Source: Microsoft file

By Michael O’Neill

Who flushed the Canadian dollar?

A collective “OMG, what happened to the Loonie reverberated across the country, when the Canadian dollar dropped to 72.42 cents (USDCAD 1.3831) against the US dollar this week.

Canadians were not the only gobsmacked population. Australians, New Zealanders, Germans French, and Italians all had a similar query about their currency’s.

 The British were the most dumfounded. The BBC reported that Chancellor of the Exchequer Kwasi Kwarteng told his wife “Honey, I Shrunk the Quid.”

Boy, did he ever.

Between Kwarteng and his predecessor Rishi Sunak, GBPUSD devalued 24.5%, peak to trough since January.

GBPUSD was already under pressure before the Liz Truss government announced what was described as the biggest tax giveaway in 50 years. Mr Kwarteng slashed the basic income tax rate to 19%, which the government said gives 30 million people £170 a year more. He canceled a planned corporate tax hike and cut the stamp duty (property tax). He also announced a freeze on energy bills.

Investors voted with their wallets. They sold the pound until it reached an all-time low (since the switch to the decimal system in 1971) and drove 10-year Gilt (UK bonds) yields to levels last seen in the 2008 financial crisis.

The crux of the matter is a lack of confidence in the government.

Kwarteng’s fiscal stimulus package stunned investors as it is at odds with the Bank of England.  The BoE recently ended quantitative easing to help lower inflation. Many analysts argue the tax cuts will increase price pressures. They are also concerned as to how the new spending, which nearly doubled the UK budget deficit, will be funded.

Canadians, looking at the Canadian dollar’s 9.3% slide in the same period, should not be feeling smug. It may just be a matter of time before the Loonie catches up.

Think about it.

The Canadian government is run by a man who declared “I don’t think about monetary policy.”  Just two weeks ago, Mr Trudeau reinforced that statement.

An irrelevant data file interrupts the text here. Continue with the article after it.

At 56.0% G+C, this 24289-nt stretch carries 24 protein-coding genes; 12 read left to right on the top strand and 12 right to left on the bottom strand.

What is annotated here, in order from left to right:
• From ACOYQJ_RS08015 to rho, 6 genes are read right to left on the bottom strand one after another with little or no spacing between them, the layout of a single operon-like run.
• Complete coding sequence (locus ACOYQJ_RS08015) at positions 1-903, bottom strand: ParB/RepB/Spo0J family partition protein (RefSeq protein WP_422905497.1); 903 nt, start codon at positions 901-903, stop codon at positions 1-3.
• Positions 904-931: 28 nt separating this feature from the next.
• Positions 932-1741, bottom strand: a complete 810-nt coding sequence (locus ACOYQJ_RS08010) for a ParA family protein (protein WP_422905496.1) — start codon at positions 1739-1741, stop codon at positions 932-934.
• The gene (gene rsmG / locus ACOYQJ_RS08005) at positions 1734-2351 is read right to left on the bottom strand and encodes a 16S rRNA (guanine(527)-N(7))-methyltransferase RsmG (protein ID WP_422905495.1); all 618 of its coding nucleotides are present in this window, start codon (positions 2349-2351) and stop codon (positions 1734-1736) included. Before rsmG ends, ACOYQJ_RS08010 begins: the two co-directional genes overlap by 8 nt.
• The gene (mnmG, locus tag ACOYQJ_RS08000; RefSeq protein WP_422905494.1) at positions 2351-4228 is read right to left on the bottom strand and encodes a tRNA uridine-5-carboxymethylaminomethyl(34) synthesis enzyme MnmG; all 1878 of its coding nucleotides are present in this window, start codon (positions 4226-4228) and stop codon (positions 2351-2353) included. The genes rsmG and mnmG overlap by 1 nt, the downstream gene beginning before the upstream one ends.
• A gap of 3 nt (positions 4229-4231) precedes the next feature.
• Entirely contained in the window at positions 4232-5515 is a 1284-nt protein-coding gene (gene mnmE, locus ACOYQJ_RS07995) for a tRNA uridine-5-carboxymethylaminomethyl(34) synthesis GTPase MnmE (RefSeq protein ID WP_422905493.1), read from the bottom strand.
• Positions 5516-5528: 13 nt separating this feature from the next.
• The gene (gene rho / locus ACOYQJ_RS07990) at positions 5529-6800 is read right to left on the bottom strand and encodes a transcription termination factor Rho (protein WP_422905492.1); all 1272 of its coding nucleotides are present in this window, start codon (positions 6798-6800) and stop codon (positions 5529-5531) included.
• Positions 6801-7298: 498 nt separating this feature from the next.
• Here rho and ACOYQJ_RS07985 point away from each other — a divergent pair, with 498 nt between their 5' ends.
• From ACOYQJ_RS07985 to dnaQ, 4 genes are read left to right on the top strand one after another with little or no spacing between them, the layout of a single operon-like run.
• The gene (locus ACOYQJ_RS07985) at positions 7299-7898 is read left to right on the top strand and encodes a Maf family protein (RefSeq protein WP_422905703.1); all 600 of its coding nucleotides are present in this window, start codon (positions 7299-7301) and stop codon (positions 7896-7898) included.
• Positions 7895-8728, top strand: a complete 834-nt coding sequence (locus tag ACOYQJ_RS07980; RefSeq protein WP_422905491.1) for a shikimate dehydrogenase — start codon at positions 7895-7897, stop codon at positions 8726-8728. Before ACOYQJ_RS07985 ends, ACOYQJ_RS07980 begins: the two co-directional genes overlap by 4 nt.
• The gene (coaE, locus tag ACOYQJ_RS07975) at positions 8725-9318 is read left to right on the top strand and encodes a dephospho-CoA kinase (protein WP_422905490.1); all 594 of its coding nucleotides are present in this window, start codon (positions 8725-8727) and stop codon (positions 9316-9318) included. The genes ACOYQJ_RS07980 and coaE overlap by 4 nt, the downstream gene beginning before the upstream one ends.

On September 13, Trudeau announced he would ramp up government spending with a $4.6 billion stimulus package. The largess includes a new dental benefit for children under twelve, a doubling of the GST credit for low-income earners, and a housing benefit.

 The latest package is in addition to the $8.9 billion stimulus announced June 16.

Source: Adobe Stock

The Trudeau government’s spending plan is inflationary. Scotiabank Economics Vice President Derek Holt said in a BNNBloomberg interview “any argument that federal spending has not inflamed price pressures does not jibe with economic fundamentals.”

Bank of Canada Governor Tiff Macklem took to twitter September 26 to explain to Canadians why interest rates were going higher. He said, “It is by raising interest rates that we are going to slow spending in the economy, give the economy time to catch up and take the steam out of inflation.”

In a nutshell, the Federal government is pumping cash into the economy at the same time the Bank of Canada is tightening policy to reduce inflation (and spending by default).

Arguably, Canadian interest rates will need to rise higher and remain elevated for longer partly because the fiscal stimulus dilutes the impact of higher rates.

The BoC expects economic growth to slow to 3.5% in 2022 and 1.8% in 2023. They are somewhat delusional in believing inflation will drop to 2.8% in 2023, which even at that level is well above their inflation target.

Even worse, rising interest rates will lead to sticker shock for many mortgage holders when it comes time to renew, reigniting concerns about a housing crisis in the country.

Canada is often touted as a petrocurrency as it has the third largest proven oil reserves. With oil prices at elevated levels and expected to remain for an indefinite period, the Canadian dollar should benefit.

Perhaps, but the benefit is diminishing. Canada’s oil pipelines are at capacity and provincial governments like Quebec are preventing the addition of new infrastructure.

The value of the oil reserves is in attracting foreign capital, but existing government policies are designed to discourage investment. No investment, no added support for the currency.

The Canadian dollar is also suffering from the US interest rate outlook.

 The Fed has adopted an inflation-fighting persona and Fed Chair Jerome Powell warned of “pain to come.”  The Fed is expected to raise rates another 75 basis points at the November 2 meeting leading a Deutsche Bank economist to predict US rates will peak at 5.0%. Meanwhile, a recent survey among Canadian Bank economists suggest the BoC overnight rate will peak at 4.0%. Widening interest rate differentials is another reason the Canadian dollar will suffer.

The USDCAD technicals point to further gains. USDCAD broke above key Fibonacci resistance with the decisive breach of 1.3470.  The level is the 61.8% retracement of the 2002-2008 range, and it targets the 76.4% level of 1.4530.

Investors do not have much confidence that the BoC can engineer a soft landing or that FOMC officials have any idea how high US rates need to rise before inflation returns to target levels.

The British pound has been flushed, and the plumber is boots deep in the toilet bowl, looking for the Canadian dollar.

Chart: USDCAD 22 year with Fibonacci

Source:   Bank of Canada